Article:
Board members Ben Hatton, Michael Bolingbroke, Ian Currie and Tim Fielding all attended the meeting at Rowley’s restaurant inside Bloomfield Road.
Around 50 supporters were in attendance, with all fan groups represented.
The board stressed the need for the club to attract gates upwards of 10,000 for the last four home games of the season.
But the headline news related to the potential 12-point deduction hanging over the club, with the board hoping to hear a decision from the EFL within the next 48 hours.
The club has now provided the EFL with all of the information it needs and remains hopeful they will be able to avoid the sanction.
Any decision made after today means the points deduction will apply for next season rather than this campaign.
As it stands, the Seasiders being docked 12 points would leave them just two points above the relegation zone.
It was also revealed that more than 50 potential buyers have expressed an interest in purchasing the football club.
“We have a list of over 50 names,” consultant to the board Bolingbroke said.
“But that’s 50 people saying they want to potentially bid for the club, but none of them have seen the financial position.
“We hope that information goes out on Monday. Out of those 50 you’d probably see it whittled down to 20 or so.”
A fan in the audience raised the position of Valeri Belokon, whose lawyers indicated in the last court hearing that he would be willing to foot the bill of any shortfall in cash between now and the time new owners are in place.
“The receiver is in touch with Mr Belokon pretty regularly. We believe the club is self-sufficient without any added investment,” Bolingbroke added.
“He will be watching this process but his communication will be with the receiver Paul Cooper, not the board.
“Our job is to make sure that help isn’t necessary. If we get the attendances we feel we can get for the next four home games, it shouldn’t be a problem.
“We are convinced we can get through (the summer). But the receiver works quickly and his orders are from the court, so his job is to sell the club as quickly as possible.
“Paul Cooper does not need to involve us in the process but I’d imagine he will.”
Bolingbroke said it was his aim to attract crowds of 10,000 for the club’s last four home games of the season, but said 8,000 would be “good”.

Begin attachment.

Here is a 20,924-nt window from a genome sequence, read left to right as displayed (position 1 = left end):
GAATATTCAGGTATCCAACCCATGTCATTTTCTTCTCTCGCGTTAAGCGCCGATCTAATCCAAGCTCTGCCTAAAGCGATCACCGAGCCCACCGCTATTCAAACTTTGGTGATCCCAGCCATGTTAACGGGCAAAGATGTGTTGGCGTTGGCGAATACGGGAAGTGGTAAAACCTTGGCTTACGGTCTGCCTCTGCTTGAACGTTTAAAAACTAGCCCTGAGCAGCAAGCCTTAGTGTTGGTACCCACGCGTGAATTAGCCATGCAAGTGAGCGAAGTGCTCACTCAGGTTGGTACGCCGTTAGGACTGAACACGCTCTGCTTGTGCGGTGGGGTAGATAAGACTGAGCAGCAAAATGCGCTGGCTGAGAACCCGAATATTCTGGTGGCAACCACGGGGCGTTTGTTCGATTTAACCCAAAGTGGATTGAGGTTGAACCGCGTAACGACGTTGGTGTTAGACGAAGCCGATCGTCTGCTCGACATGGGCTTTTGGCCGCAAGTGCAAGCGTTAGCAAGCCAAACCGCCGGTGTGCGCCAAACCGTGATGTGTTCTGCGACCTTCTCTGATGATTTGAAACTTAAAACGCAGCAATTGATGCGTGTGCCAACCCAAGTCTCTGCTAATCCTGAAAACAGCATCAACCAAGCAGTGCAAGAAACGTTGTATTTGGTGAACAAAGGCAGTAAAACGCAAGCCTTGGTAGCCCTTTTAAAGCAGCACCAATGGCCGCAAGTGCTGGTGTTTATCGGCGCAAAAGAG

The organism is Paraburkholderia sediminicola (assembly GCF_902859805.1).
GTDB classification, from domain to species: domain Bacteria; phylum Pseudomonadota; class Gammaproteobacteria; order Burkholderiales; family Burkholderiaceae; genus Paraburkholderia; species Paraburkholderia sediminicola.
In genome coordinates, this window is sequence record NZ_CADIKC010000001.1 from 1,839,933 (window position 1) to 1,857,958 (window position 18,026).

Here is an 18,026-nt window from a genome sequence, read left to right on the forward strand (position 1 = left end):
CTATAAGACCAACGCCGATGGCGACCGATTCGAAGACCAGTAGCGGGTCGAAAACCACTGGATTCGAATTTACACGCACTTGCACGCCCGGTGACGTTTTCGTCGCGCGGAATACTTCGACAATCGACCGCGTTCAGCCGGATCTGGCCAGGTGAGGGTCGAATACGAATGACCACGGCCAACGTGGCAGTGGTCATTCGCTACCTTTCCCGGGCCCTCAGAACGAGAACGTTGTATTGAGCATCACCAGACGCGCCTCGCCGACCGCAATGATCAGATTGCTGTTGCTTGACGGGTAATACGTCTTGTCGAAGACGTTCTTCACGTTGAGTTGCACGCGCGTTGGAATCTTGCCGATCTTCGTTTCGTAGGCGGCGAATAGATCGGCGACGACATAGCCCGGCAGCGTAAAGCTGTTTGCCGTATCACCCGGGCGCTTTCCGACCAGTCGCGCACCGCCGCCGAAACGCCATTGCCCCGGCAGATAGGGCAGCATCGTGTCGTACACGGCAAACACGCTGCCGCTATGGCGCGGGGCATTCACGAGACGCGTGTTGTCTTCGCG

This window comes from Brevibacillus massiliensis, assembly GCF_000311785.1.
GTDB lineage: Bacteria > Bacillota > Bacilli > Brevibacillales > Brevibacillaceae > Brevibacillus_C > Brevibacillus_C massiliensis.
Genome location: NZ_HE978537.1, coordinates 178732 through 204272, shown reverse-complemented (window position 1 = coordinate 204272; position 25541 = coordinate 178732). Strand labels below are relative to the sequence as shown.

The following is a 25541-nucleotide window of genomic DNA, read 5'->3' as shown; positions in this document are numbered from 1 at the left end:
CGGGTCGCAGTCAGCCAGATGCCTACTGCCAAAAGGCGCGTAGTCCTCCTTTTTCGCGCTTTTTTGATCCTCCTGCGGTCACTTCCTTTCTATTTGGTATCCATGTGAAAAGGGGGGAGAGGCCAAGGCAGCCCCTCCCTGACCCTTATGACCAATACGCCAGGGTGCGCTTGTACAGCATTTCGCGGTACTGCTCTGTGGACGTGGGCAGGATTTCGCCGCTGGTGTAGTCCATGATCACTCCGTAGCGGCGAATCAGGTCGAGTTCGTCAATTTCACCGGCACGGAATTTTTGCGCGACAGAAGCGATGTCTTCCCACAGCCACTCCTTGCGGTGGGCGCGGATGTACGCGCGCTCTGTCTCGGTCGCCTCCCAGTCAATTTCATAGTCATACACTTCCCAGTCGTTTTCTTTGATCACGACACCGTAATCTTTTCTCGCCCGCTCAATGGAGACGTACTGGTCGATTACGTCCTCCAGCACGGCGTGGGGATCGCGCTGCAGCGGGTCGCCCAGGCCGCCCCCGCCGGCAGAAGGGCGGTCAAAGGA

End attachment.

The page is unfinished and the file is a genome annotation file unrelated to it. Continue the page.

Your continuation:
He revealed 6,000 tickets have currently been sold for Saturday’s fixture against Plymouth Argyle.
It was also confirmed that the Bloomfield Road pitch will be dug up and re-laid following the rugby league’s Summer Bash fixtures on May 19.
Small bits of work will take place at the Squires Gate training ground, but a decision over further investment would be left to the new owners.
Those fans in attendance were then asked to express their views on how the stadium should be configured going forward.
The main consensus was that the three main stands should return to home supporters, with away fans being housed in the south end of the East Stand.
A singing section was suggested for the North Stand, while a family stand could be introduced in the West Stand.
Former Blackpool player Eamonn O’Keefe said it would be a “massive advantage” to have fans housed behind both goals.
A number of ideas were put forward regarding ticket prices. It was pointed out that, as it stands, the club’s season tickets are priced well below the League One average so an increase was likely.
The price of a regular adult season ticket being set at £299 appeared to go down well, with the option of purchasing one at an early bird discount of £250 or £275.
The option to pay in staggered installments rather than in one lump sum was also suggested.
It was recommended the senior concession band should be increased from age 60 to 65, while it was proposed a concession for those aged between 18 and 21 or 18 and 23 could also be introduced.
Other ideas put to the board were tickets for under fives being free, £5 for those aged between five and 11 and £10 for those aged between 11 and 16.
It was also suggested the central blocks in the West Stand could be charged at higher prices as “premium seats” with better views.
The issue of whether fans who already have season tickets should be able to keep their seats for next season was also raised, but the main message was one of unity for the fanbase going forward.
A fanzone promoting local breweries and suppliers and a designated smoking area were other ideas brought up by those in attendance, while new bottle bars with contactless card machines will be in use for the first time this Saturday.
The club’s current Supporter Liaison Officer (SLO) is Sarah Nibloe, but is only in the position on an interim basis.
It was suggested that, going forward into next season, there could be one SLO per stand, in what would be a voluntary role.
“There were lots of different opinions,” Bolingbroke said, concluding the meeting.
“Hopefully we can please some people. We can’t please everybody but I guarantee we have got the club’s interests at heart.
“We needed this input to make sure we’re heading in the right direction.
“It’s not the size of the football club that makes it great, what makes it great is the fans, a club that represents its heritage and its people.
“The ownership of a club is not something you find in a legal document, you find it in the fanbase.
“The owners of a club should be custodians and I’ll never forget that during my time here.
“When I look at the club from the time I’ve been here, what I’ve learned is that there’s a great deal of work to do. That’s our job.
“There are decisions we need to make over the next three or four months for the long-term benefit of the club.”